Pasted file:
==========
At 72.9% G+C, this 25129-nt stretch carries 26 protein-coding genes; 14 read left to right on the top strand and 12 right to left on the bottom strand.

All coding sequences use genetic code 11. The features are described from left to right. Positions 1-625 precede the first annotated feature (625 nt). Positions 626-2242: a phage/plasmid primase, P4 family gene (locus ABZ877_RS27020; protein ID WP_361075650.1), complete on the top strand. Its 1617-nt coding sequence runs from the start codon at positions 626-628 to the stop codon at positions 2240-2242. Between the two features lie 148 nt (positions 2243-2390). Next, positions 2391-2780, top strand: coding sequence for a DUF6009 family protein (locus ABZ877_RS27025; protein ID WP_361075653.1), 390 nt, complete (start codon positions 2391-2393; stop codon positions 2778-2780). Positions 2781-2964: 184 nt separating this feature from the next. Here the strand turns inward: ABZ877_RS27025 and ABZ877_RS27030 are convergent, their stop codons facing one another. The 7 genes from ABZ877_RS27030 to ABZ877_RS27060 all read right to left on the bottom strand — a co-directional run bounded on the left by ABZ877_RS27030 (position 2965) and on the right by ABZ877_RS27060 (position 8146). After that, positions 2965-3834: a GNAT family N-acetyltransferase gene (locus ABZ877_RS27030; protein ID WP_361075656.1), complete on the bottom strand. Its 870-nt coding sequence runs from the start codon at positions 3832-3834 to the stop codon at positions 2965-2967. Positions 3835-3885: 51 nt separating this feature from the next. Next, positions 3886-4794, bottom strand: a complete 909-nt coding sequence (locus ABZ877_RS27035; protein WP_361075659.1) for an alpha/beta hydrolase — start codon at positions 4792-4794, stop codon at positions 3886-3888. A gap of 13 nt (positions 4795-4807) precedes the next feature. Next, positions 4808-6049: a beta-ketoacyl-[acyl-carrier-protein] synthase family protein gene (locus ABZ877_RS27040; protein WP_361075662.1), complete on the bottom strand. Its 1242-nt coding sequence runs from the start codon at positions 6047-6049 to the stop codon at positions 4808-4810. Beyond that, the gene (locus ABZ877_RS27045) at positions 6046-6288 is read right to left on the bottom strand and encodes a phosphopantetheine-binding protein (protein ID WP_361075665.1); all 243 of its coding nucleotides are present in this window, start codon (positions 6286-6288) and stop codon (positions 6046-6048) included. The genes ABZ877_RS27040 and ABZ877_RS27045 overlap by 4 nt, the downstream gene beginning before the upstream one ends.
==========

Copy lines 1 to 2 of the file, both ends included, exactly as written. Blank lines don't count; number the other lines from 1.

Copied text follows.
At 72.9% G+C, this 25129-nt stretch carries 26 protein-coding genes; 14 read left to right on the top strand and 12 right to left on the bottom strand.

All coding sequences use genetic code 11. The features are described from left to right. Positions 1-625 precede the first annotated feature (625 nt). Positions 626-2242: a phage/plasmid primase, P4 family gene (locus ABZ877_RS27020; protein ID WP_361075650.1), complete on the top strand. Its 1617-nt coding sequence runs from the start codon at positions 626-628 to the stop codon at positions 2240-2242. Between the two features lie 148 nt (positions 2243-2390). Next, positions 2391-2780, top strand: coding sequence for a DUF6009 family protein (locus ABZ877_RS27025; protein ID WP_361075653.1), 390 nt, complete (start codon positions 2391-2393; stop codon positions 2778-2780). Positions 2781-2964: 184 nt separating this feature from the next. Here the strand turns inward: ABZ877_RS27025 and ABZ877_RS27030 are convergent, their stop codons facing one another. The 7 genes from ABZ877_RS27030 to ABZ877_RS27060 all read right to left on the bottom strand — a co-directional run bounded on the left by ABZ877_RS27030 (position 2965) and on the right by ABZ877_RS27060 (position 8146). After that, positions 2965-3834: a GNAT family N-acetyltransferase gene (locus ABZ877_RS27030; protein ID WP_361075656.1), complete on the bottom strand. Its 870-nt coding sequence runs from the start codon at positions 3832-3834 to the stop codon at positions 2965-2967. Positions 3835-3885: 51 nt separating this feature from the next. Next, positions 3886-4794, bottom strand: a complete 909-nt coding sequence (locus ABZ877_RS27035; protein WP_361075659.1) for an alpha/beta hydrolase — start codon at positions 4792-4794, stop codon at positions 3886-3888. A gap of 13 nt (positions 4795-4807) precedes the next feature. Next, positions 4808-6049: a beta-ketoacyl-[acyl-carrier-protein] synthase family protein gene (locus ABZ877_RS27040; protein WP_361075662.1), complete on the bottom strand. Its 1242-nt coding sequence runs from the start codon at positions 6047-6049 to the stop codon at positions 4808-4810. Beyond that, the gene (locus ABZ877_RS27045) at positions 6046-6288 is read right to left on the bottom strand and encodes a phosphopantetheine-binding protein (protein ID WP_361075665.1); all 243 of its coding nucleotides are present in this window, start codon (positions 6286-6288) and stop codon (positions 6046-6048) included. The genes ABZ877_RS27040 and ABZ877_RS27045 overlap by 4 nt, the downstream gene beginning before the upstream one ends.